Lcrmediated Somatic Nf1 Microdeletions

An estimated 25% of NF1 microdeletions occur as postzygotic mutations during mitosis resulting in tissue mosaicism (21) and a phenotype that can vary from the classical generalized

Recurrent mitotic 1.2 Mb NF1 microdeletions

Recurrent mitotic 1.2 Mb NF1 microdeletions

Fig. 5. Recurrent mitotic NF1 microdeletions. The schematic shows the pair of JJAZ1 low-copy repeats (LCRs) that mediate recurrent mitotic microdeletions of the NF1 region (refer to Fig. 1 for genomic context of the region). These LCRs share 46 kb of homology with 97% sequence identity and are located just "internal" to the NF1-REP-P1 and -M (26). Breakpoints are drawn for four cases of 1.2-Mb deletions mediated by paralogous recombination between the JJAZ1-Y pseudogene and the JAZZ1 functional gene. (Three from ref. 21 and UWA186-1 as an additional unpublished case from my laboratory.)

Fig. 5. Recurrent mitotic NF1 microdeletions. The schematic shows the pair of JJAZ1 low-copy repeats (LCRs) that mediate recurrent mitotic microdeletions of the NF1 region (refer to Fig. 1 for genomic context of the region). These LCRs share 46 kb of homology with 97% sequence identity and are located just "internal" to the NF1-REP-P1 and -M (26). Breakpoints are drawn for four cases of 1.2-Mb deletions mediated by paralogous recombination between the JJAZ1-Y pseudogene and the JAZZ1 functional gene. (Three from ref. 21 and UWA186-1 as an additional unpublished case from my laboratory.)

NF1 to localized or segmental NF1 (37,38). Like the common recurrent meiotic NF1 microdeletions, somatic rearrangements occur by paralogous recombination; however, the site of preferential exchange was different. Seven of eight mitotic NF1 microdeletions had breakpoints that clustered at the JJAZ1-y pseudogene and the JJAZ1 functional gene, which are direct repeats located adjacent and NF1-REP-P1 and NF1-REP-M (Fig. 1) (21). The JJAZ1-Y has 9 exons that share 46-kb homology at 97% identity with the functional JJAZ1 gene (Fig.5) (26). In three cases, breakpoint intervals were mapped at the nucleotide level by use of PSVs and the microdeletions occurred at different sites (Fig. 5). Consistent with this observation is the breakpoint of a somatic mosaic female patient in my laboratory, UWA186-1, whose breakpoint in intron 8 is approx 2 kb proximal to that of SB-B9 (Stephens, unpublished observations). The JJAZ1-y/JJAZ1 fusion product of the recombination is expressed in human-rodent somatic cell lines, but unlikely to be translated owing to stop codons in the pseudogene (21).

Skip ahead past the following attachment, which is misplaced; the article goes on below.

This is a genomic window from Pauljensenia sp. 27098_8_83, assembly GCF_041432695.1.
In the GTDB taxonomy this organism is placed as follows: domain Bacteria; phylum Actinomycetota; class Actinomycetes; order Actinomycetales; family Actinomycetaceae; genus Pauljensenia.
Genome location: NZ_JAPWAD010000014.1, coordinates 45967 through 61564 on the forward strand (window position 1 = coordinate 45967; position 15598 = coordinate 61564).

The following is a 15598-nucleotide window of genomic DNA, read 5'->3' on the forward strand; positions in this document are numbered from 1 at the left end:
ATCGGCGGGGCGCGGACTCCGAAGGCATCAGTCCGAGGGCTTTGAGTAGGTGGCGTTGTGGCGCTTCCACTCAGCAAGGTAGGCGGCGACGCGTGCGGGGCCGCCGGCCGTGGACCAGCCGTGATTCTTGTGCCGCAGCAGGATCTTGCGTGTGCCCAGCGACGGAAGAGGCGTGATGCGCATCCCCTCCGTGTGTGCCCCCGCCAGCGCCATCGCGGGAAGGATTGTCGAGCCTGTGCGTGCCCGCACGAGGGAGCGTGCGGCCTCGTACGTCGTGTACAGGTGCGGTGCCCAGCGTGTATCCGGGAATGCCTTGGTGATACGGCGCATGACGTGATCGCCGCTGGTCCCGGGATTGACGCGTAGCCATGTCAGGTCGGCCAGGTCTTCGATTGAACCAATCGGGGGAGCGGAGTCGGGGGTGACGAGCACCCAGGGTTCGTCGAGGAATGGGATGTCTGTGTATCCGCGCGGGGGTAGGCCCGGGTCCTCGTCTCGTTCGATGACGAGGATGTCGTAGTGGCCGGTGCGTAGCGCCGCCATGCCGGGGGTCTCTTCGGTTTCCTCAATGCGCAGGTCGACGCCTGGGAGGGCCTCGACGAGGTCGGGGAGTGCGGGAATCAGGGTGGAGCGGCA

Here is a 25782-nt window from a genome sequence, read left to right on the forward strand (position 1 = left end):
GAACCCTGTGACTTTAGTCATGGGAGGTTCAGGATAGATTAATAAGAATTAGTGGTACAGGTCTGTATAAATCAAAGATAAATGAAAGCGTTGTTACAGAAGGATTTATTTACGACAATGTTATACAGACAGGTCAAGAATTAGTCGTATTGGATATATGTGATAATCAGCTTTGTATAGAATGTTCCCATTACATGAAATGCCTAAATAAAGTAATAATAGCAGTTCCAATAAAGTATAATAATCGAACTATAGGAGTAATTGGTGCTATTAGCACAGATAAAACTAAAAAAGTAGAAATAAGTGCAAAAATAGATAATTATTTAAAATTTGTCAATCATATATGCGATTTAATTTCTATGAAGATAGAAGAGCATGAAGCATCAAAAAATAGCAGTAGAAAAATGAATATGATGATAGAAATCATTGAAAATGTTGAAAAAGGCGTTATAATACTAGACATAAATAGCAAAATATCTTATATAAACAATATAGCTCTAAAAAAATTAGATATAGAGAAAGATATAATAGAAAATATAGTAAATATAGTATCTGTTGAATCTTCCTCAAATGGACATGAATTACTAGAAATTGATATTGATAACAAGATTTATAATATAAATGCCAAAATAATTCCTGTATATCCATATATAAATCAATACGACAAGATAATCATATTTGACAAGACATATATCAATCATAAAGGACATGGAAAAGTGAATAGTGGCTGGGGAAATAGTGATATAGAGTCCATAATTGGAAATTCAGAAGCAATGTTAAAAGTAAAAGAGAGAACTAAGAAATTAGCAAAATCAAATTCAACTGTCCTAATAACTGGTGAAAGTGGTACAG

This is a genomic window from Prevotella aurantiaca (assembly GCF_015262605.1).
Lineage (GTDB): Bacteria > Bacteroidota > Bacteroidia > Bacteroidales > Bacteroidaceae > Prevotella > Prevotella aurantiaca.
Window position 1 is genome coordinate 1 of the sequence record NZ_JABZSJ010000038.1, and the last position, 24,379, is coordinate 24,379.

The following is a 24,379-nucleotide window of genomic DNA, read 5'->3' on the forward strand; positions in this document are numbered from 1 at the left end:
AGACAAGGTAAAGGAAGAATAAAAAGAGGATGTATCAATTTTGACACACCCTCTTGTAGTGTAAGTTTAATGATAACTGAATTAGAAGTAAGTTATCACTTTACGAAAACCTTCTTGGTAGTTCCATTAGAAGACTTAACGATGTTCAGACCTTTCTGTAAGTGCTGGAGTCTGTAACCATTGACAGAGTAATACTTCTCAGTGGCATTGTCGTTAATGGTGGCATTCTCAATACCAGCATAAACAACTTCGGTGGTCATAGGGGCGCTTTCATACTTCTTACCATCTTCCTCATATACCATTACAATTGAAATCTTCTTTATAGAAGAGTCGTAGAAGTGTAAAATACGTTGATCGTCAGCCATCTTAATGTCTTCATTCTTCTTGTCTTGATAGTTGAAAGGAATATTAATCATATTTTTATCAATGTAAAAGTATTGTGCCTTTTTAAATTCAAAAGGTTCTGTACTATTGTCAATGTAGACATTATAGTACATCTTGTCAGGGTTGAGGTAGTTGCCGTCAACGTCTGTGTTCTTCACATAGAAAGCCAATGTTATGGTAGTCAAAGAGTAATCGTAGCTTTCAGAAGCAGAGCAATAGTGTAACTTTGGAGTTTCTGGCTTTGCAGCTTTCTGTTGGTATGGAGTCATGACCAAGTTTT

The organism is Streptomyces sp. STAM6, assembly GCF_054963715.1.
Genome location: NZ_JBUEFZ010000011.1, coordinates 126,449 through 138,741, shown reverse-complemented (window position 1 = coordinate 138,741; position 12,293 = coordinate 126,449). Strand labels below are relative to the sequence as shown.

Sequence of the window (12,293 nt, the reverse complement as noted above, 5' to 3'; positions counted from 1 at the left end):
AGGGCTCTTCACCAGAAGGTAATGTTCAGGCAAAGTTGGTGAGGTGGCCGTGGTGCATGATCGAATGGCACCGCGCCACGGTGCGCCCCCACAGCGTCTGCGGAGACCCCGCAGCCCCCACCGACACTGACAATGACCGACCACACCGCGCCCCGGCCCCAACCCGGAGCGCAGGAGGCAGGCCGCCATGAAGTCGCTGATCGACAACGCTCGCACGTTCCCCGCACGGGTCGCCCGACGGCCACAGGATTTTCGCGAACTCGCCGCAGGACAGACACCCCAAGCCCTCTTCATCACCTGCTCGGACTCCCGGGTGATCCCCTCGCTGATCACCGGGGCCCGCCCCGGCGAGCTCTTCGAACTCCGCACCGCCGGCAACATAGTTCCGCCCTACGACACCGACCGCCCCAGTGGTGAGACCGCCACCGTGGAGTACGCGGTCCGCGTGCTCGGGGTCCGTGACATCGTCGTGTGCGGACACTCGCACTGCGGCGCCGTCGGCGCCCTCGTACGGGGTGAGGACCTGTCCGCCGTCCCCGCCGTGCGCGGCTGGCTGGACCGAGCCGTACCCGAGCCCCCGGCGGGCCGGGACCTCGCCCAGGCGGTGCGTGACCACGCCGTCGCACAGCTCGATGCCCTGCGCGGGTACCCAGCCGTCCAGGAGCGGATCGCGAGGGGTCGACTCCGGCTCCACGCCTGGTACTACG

The level of somatic mosaicism for JJAZ1 -mediated NF1 microdeletions varied significantly in different patient tissues. The percentage of deleted cells as determined by FISH was quite high in peripheral blood (91-100%) and significantly lower in buccal cells or skin fibroblasts (51-59%) (21). These data suggest that a selective growth advantage of hematopoetic stem cells carrying NF1 microdeletions. Different levels of mosaicism significantly compound both the diagnosis and counseling of patients with JJAZ1 -mediated mosaic NF1 microdeletions.

JJAZ1- and NF1-REP-mediated NF1 microdeletions have striking differences and parallels. First, paralogous recombination at JJAZ1 LCRs is preferentially mitotic, whereas that at NF1-REP LCRs is meiotic. Second, JJAZ1 paralogous recombination is intrachromosomal in two cases examined (21), whereas NF1-REP paralogous recombination is primarily interchro-mosomal (16). Third, small inverted repeats of75-127 bp flank the intronic JJAZ1 breakpoints in two cases and may cause double strand breaks by forming hairpins (21). Parallels between the two types of microdeletions include paralogous recombination, and deletion of the same set of contiguous genes, except for the functional KIAA0563-rel gene near NF1-REP-M, which is not deleted in JJAZ1 -mediated rearrangements (Fig. 1). Furthermore, both paralogous recombination events occur preferentially in females for reasons that are not known (15,17,21).

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